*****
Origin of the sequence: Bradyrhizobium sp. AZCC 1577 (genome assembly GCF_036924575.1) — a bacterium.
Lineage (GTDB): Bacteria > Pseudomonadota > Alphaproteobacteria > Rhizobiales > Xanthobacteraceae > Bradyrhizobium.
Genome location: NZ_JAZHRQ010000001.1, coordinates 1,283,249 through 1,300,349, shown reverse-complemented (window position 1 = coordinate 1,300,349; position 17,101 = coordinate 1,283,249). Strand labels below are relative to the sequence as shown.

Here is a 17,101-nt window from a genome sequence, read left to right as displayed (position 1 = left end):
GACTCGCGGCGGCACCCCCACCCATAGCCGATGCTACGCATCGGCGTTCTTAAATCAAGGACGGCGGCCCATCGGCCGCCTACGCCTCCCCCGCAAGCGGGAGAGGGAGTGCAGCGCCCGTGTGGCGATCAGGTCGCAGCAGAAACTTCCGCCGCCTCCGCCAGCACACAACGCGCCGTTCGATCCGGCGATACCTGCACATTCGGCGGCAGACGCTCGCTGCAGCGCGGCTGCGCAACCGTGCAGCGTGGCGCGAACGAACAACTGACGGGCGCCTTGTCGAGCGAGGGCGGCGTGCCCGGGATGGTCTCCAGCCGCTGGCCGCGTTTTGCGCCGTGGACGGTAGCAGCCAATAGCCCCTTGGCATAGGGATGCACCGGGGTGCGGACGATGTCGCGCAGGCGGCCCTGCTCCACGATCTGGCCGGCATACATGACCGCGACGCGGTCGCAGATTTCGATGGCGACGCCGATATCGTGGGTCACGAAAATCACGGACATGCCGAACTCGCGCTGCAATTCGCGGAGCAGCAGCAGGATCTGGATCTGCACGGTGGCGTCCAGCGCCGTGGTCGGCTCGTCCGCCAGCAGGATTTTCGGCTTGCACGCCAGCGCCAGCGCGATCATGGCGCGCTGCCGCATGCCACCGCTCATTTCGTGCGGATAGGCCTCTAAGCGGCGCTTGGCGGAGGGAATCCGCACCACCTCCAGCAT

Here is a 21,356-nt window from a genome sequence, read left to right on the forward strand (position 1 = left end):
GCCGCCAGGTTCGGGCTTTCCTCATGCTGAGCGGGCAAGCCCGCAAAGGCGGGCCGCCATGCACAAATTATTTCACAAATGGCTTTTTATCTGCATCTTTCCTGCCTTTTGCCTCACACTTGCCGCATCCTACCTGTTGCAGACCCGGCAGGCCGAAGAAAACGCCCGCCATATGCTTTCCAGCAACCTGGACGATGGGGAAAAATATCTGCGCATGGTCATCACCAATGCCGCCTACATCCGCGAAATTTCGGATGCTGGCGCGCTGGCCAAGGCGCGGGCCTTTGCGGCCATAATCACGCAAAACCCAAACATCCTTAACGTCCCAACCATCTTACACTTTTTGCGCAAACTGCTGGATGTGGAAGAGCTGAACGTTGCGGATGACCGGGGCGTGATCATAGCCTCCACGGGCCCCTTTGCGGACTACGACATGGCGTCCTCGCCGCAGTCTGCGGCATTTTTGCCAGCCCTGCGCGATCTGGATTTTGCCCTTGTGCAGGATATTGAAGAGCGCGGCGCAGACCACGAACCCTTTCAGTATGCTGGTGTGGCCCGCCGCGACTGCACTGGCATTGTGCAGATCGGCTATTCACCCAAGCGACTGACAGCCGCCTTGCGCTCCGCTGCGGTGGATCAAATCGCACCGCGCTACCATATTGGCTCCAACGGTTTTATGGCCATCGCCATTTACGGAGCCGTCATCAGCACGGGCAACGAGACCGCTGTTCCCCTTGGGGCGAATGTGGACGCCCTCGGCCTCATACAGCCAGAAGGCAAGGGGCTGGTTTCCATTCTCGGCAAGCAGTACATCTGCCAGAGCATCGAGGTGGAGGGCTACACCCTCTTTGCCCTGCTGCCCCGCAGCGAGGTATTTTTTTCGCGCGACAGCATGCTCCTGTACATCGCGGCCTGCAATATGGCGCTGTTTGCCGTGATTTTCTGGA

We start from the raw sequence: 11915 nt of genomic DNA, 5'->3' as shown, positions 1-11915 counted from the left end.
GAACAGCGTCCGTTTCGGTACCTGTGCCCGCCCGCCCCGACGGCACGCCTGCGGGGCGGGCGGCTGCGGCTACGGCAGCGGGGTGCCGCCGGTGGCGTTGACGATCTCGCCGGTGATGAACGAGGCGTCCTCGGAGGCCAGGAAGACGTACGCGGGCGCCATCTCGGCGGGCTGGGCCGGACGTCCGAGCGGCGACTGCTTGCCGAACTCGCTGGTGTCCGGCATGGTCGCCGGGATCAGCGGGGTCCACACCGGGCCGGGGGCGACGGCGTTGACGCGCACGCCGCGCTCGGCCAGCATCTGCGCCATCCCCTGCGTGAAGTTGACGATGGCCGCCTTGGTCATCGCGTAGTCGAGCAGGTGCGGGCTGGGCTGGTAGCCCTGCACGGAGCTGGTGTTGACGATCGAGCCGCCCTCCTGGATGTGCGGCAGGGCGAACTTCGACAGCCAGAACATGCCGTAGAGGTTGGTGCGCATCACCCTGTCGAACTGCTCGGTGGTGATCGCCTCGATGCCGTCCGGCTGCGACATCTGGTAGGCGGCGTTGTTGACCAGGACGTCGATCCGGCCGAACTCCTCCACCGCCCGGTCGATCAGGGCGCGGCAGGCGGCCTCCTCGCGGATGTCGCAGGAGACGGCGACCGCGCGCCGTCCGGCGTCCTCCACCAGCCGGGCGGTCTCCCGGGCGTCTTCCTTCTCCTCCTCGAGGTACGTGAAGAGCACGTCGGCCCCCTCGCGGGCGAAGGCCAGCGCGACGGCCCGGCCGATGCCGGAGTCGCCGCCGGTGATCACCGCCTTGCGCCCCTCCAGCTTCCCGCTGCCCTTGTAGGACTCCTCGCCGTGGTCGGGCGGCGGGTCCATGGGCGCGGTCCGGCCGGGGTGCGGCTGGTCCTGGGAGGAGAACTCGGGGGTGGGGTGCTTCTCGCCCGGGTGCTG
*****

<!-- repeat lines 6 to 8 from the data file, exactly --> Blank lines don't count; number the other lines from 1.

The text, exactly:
Here is a 21,356-nt window from a genome sequence, read left to right on the forward strand (position 1 = left end):
GCCGCCAGGTTCGGGCTTTCCTCATGCTGAGCGGGCAAGCCCGCAAAGGCGGGCCGCCATGCACAAATTATTTCACAAATGGCTTTTTATCTGCATCTTTCCTGCCTTTTGCCTCACACTTGCCGCATCCTACCTGTTGCAGACCCGGCAGGCCGAAGAAAACGCCCGCCATATGCTTTCCAGCAACCTGGACGATGGGGAAAAATATCTGCGCATGGTCATCACCAATGCCGCCTACATCCGCGAAATTTCGGATGCTGGCGCGCTGGCCAAGGCGCGGGCCTTTGCGGCCATAATCACGCAAAACCCAAACATCCTTAACGTCCCAACCATCTTACACTTTTTGCGCAAACTGCTGGATGTGGAAGAGCTGAACGTTGCGGATGACCGGGGCGTGATCATAGCCTCCACGGGCCCCTTTGCGGACTACGACATGGCGTCCTCGCCGCAGTCTGCGGCATTTTTGCCAGCCCTGCGCGATCTGGATTTTGCCCTTGTGCAGGATATTGAAGAGCGCGGCGCAGACCACGAACCCTTTCAGTATGCTGGTGTGGCCCGCCGCGACTGCACTGGCATTGTGCAGATCGGCTATTCACCCAAGCGACTGACAGCCGCCTTGCGCTCCGCTGCGGTGGATCAAATCGCACCGCGCTACCATATTGGCTCCAACGGTTTTATGGCCATCGCCATTTACGGAGCCGTCATCAGCACGGGCAACGAGACCGCTGTTCCCCTTGGGGCGAATGTGGACGCCCTCGGCCTCATACAGCCAGAAGGCAAGGGGCTGGTTTCCATTCTCGGCAAGCAGTACATCTGCCAGAGCATCGAGGTGGAGGGCTACACCCTCTTTGCCCTGCTGCCCCGCAGCGAGGTATTTTTTTCGCGCGACAGCATGCTCCTGTACATCGCGGCCTGCAATATGGCGCTGTTTGCCGTGATTTTCTGGA

We start from the raw sequence: 11915 nt of genomic DNA, 5'->3' as shown, positions 1-11915 counted from the left end.